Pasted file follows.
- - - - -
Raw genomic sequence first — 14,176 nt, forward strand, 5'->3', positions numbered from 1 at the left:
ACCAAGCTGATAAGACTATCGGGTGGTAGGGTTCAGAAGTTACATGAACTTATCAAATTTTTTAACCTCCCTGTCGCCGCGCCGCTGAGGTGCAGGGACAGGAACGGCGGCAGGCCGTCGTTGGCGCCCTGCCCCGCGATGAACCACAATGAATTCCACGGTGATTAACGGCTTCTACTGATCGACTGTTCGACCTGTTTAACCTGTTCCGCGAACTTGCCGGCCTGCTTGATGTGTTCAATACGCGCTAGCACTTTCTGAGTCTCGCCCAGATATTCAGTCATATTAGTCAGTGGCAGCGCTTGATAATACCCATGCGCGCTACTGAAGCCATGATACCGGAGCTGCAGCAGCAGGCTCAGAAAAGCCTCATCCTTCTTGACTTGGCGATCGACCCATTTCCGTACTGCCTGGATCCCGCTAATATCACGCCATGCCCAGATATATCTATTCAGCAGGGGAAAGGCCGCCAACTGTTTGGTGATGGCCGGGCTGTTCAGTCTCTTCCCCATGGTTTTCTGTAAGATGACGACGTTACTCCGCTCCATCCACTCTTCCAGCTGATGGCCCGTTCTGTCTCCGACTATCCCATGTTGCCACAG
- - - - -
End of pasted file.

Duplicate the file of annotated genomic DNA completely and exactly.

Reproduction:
Raw genomic sequence first — 14,176 nt, forward strand, 5'->3', positions numbered from 1 at the left:
ACCAAGCTGATAAGACTATCGGGTGGTAGGGTTCAGAAGTTACATGAACTTATCAAATTTTTTAACCTCCCTGTCGCCGCGCCGCTGAGGTGCAGGGACAGGAACGGCGGCAGGCCGTCGTTGGCGCCCTGCCCCGCGATGAACCACAATGAATTCCACGGTGATTAACGGCTTCTACTGATCGACTGTTCGACCTGTTTAACCTGTTCCGCGAACTTGCCGGCCTGCTTGATGTGTTCAATACGCGCTAGCACTTTCTGAGTCTCGCCCAGATATTCAGTCATATTAGTCAGTGGCAGCGCTTGATAATACCCATGCGCGCTACTGAAGCCATGATACCGGAGCTGCAGCAGCAGGCTCAGAAAAGCCTCATCCTTCTTGACTTGGCGATCGACCCATTTCCGTACTGCCTGGATCCCGCTAATATCACGCCATGCCCAGATATATCTATTCAGCAGGGGAAAGGCCGCCAACTGTTTGGTGATGGCCGGGCTGTTCAGTCTCTTCCCCATGGTTTTCTGTAAGATGACGACGTTACTCCGCTCCATCCACTCTTCCAGCTGATGGCCCGTTCTGTCTCCGACTATCCCATGTTGCCACAG